|Carer’s Allowance||Yes||This type of benefit will require that you have an additional source of income. Earnings from a job would be your primary source, while the allowance is considered supplemental.|
|Child Support||Yes||You will need to provide documentation including the Family Law Court Order, bank statements showing a steady deposit history, a letter from your solicitor and a letter obtained from the Child Support Agency (CSA).|
|Disability Pension||Yes||If you receive a disability pension you will need to show proof of a second source of income.|
|Family Tax Benefits||Yes||This applies if you are receiving Family Tax Benefits part A and B. Lenders will look at the age of your children before deciding if this is an acceptable form of income.|
|Foster Care Allowances||Yes||Allowances for foster care are accepted so long as you are receiving another source of income.|
|Overseas Pension||Yes||Only in the event that your pension is coming from one of the following countries: Austria, Belgium, Canada, Chile, Croatia, Cyprus, Denmark, Finland, Germany, Greece, Ireland, Italy, Japan, Korea Republic, Malta, Netherlands, New Zealand, Norway, Poland, Portugal, Slovenia, Spain, Switzerland or the United States of America.|
|Veterans and Widows Pension||Yes||While there are typically no conditions to be met, your application will be better received if you have another form of income as well.|
If the benefit you receive from Centrelink is not listed on the chart above, then it may not be considered by lenders as a genuine form of income. In this case it might be best to speak to a lender directly about your options and eligibility.
What you should look for in a home loan
You have many options available to you in a home loan, even if you are receiving Centrelink benefits. To ensure that you are getting the right home loan for your circumstance make sure that you are comparing the criteria and what is being offered by different lending institutions.
- Eligibility criteria. Certain lenders will only accept applications if you are only receiving Family Tax Benefits, while others may count a large family supplement. You will need to look at the restrictions very carefully before applying for a home loan if you are receiving Centrelink benefits. Many lenders will even look at the age of the children in your household and base part of their assessment on that information.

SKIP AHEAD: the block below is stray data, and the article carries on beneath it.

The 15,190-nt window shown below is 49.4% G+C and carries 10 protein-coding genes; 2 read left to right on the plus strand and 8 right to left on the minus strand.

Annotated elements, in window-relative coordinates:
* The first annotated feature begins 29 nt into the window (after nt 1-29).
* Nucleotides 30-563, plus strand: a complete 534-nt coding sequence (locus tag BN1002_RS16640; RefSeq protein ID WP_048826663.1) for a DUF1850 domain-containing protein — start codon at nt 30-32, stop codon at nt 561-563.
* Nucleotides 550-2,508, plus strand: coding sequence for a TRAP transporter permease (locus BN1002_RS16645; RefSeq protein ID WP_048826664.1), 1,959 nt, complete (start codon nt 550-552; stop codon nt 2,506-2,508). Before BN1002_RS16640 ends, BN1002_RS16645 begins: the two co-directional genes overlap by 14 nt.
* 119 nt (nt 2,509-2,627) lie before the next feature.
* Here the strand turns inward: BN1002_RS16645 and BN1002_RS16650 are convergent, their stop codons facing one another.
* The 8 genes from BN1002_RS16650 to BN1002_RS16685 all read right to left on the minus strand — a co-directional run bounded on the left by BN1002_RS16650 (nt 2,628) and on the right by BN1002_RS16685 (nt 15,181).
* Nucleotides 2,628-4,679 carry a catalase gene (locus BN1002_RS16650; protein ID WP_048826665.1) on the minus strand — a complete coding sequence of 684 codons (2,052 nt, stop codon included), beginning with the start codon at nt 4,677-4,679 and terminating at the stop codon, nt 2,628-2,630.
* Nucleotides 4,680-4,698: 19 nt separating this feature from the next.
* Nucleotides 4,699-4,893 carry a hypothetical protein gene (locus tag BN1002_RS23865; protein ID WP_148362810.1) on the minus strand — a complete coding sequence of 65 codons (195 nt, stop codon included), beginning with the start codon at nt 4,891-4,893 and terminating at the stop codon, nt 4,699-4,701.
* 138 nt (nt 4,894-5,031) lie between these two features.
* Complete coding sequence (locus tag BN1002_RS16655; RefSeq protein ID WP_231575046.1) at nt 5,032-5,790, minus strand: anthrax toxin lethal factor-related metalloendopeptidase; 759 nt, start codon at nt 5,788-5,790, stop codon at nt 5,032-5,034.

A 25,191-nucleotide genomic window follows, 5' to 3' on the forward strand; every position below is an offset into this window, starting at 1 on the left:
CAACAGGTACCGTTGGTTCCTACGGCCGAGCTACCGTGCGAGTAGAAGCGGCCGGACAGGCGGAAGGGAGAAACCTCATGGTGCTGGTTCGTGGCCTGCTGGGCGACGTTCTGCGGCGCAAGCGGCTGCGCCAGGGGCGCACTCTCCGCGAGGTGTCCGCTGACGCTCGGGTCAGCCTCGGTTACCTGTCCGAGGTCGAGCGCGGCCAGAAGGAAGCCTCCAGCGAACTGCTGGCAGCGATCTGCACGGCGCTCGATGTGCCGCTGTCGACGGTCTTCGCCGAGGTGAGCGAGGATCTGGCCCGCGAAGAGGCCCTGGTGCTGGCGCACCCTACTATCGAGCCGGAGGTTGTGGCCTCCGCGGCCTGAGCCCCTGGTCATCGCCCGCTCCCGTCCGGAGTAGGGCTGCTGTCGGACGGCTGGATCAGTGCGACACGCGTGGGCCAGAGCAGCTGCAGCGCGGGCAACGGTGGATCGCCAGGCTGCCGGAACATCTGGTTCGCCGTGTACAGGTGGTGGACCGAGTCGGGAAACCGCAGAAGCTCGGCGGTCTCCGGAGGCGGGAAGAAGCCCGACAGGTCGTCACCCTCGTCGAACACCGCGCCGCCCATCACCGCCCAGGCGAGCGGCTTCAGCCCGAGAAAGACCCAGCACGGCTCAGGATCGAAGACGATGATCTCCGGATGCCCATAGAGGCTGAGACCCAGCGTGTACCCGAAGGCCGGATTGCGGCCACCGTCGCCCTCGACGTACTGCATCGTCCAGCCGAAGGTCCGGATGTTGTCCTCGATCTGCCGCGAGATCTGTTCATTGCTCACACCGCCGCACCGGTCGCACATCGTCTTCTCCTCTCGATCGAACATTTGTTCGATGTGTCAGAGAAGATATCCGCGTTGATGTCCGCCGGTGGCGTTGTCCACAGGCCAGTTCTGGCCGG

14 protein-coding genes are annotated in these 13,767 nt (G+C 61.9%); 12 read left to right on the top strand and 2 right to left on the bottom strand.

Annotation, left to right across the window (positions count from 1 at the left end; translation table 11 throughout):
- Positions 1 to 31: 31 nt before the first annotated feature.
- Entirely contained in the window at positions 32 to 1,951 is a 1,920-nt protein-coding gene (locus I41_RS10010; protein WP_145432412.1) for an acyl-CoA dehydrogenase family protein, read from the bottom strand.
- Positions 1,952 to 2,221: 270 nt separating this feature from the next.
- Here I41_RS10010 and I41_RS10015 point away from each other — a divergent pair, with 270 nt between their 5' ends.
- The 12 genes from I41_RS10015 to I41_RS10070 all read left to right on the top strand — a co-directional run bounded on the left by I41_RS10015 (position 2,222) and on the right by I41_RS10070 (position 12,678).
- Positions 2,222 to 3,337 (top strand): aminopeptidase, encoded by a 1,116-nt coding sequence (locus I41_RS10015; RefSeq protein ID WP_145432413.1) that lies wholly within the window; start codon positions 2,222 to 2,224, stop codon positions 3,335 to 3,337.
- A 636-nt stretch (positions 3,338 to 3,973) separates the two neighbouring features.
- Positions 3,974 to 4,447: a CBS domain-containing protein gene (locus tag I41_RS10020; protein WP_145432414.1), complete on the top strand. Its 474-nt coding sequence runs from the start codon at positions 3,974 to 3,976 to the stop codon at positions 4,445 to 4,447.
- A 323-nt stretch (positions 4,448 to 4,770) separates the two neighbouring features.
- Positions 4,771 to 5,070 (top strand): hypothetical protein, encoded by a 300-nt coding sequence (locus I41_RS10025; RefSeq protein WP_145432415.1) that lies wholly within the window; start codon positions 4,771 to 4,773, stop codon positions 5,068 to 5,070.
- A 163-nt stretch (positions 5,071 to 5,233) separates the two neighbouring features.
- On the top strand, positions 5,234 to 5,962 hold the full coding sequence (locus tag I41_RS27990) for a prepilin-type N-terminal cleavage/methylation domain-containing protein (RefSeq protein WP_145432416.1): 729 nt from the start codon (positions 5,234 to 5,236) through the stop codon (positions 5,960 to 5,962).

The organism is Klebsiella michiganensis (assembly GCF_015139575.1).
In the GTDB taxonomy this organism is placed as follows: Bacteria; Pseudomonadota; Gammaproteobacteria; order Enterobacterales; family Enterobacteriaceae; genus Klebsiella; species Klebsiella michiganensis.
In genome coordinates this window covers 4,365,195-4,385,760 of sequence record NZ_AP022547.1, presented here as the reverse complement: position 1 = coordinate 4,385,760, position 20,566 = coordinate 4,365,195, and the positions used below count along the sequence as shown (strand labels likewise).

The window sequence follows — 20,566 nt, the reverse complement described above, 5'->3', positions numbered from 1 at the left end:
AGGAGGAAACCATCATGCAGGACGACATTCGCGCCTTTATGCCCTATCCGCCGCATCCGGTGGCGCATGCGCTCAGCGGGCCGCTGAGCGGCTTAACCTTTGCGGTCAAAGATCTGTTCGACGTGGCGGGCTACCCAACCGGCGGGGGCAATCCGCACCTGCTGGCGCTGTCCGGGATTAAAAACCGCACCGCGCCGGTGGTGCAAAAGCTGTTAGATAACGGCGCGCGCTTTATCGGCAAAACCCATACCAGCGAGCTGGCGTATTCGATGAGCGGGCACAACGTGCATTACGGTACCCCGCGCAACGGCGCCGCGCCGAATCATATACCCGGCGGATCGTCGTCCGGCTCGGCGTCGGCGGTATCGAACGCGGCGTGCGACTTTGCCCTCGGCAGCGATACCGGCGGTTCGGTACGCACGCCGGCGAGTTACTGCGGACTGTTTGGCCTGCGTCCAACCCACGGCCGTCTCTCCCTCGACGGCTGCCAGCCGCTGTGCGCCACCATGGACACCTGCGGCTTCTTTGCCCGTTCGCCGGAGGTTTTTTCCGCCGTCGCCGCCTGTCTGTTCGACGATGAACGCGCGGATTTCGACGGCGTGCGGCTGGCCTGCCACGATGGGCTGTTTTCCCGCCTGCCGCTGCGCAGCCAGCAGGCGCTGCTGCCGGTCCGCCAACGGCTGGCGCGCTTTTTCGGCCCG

- Lender. Make sure you choose a lender that you think will be understanding of your situation. You’d want a lender to look after you from the start of your mortgage to the end. In the event that you can’t make your repayments, you’d want your lender to understand why, and to know if they offer a repayment holiday.
- Employment. In most cases, Centrelink benefits will only be considered as a secondary form of income. Check to see if you have to be employed as well. If you're filling out a joint application, make sure you determine if your partner needs to hold a steady job.
- Interest rates. Due to your unique circumstances, lenders may attempt to take advantage by offering home loans at a higher rate. Compare rates from lender to lender to make sure you are getting the best deal.
- Extra fees. A lender may impose extra fees for the paperwork involved in considering Centrelink benefits as a second form of income. Read the fee charts carefully and calculate what yours will be for each lender that you are interested in.
Frequently asked questions about taking out a home loan with Centrelink benefits
How does the application process work?
First you should get in touch with a few lenders or a mortgage broker to discuss your options and eligibility. After you’ve found a lender who is willing to assist, you can proceed with the regular application process. Note that you will need to provider extra information about your income.
How much can I borrow?
This will depend on your income, combined with the income from your Centrelink benefit. Your other expenses will also be considered. You can use our borrowing power calculator to give you an indication.